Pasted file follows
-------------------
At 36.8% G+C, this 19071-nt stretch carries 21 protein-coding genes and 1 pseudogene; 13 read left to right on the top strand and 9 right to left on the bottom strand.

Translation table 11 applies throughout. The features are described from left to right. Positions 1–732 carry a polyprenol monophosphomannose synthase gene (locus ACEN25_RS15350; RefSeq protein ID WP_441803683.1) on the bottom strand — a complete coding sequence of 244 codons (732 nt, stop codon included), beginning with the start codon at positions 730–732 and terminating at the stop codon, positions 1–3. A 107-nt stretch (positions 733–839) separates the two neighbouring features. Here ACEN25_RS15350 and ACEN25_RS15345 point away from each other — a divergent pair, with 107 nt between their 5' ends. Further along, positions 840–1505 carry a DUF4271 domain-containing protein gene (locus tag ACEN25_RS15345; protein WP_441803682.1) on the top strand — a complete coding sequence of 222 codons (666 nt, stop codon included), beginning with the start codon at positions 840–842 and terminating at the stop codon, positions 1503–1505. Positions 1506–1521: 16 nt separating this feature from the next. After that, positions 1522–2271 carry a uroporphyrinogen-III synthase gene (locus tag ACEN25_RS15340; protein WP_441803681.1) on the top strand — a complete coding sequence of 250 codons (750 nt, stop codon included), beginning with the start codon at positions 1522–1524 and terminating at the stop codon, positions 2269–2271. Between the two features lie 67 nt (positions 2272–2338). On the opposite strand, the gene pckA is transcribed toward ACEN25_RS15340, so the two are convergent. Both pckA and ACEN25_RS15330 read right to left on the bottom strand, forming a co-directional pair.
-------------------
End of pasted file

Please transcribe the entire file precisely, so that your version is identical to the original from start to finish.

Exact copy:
At 36.8% G+C, this 19071-nt stretch carries 21 protein-coding genes and 1 pseudogene; 13 read left to right on the top strand and 9 right to left on the bottom strand.

Translation table 11 applies throughout. The features are described from left to right. Positions 1–732 carry a polyprenol monophosphomannose synthase gene (locus ACEN25_RS15350; RefSeq protein ID WP_441803683.1) on the bottom strand — a complete coding sequence of 244 codons (732 nt, stop codon included), beginning with the start codon at positions 730–732 and terminating at the stop codon, positions 1–3. A 107-nt stretch (positions 733–839) separates the two neighbouring features. Here ACEN25_RS15350 and ACEN25_RS15345 point away from each other — a divergent pair, with 107 nt between their 5' ends. Further along, positions 840–1505 carry a DUF4271 domain-containing protein gene (locus tag ACEN25_RS15345; protein WP_441803682.1) on the top strand — a complete coding sequence of 222 codons (666 nt, stop codon included), beginning with the start codon at positions 840–842 and terminating at the stop codon, positions 1503–1505. Positions 1506–1521: 16 nt separating this feature from the next. After that, positions 1522–2271 carry a uroporphyrinogen-III synthase gene (locus tag ACEN25_RS15340; protein WP_441803681.1) on the top strand — a complete coding sequence of 250 codons (750 nt, stop codon included), beginning with the start codon at positions 1522–1524 and terminating at the stop codon, positions 2269–2271. Between the two features lie 67 nt (positions 2272–2338). On the opposite strand, the gene pckA is transcribed toward ACEN25_RS15340, so the two are convergent. Both pckA and ACEN25_RS15330 read right to left on the bottom strand, forming a co-directional pair.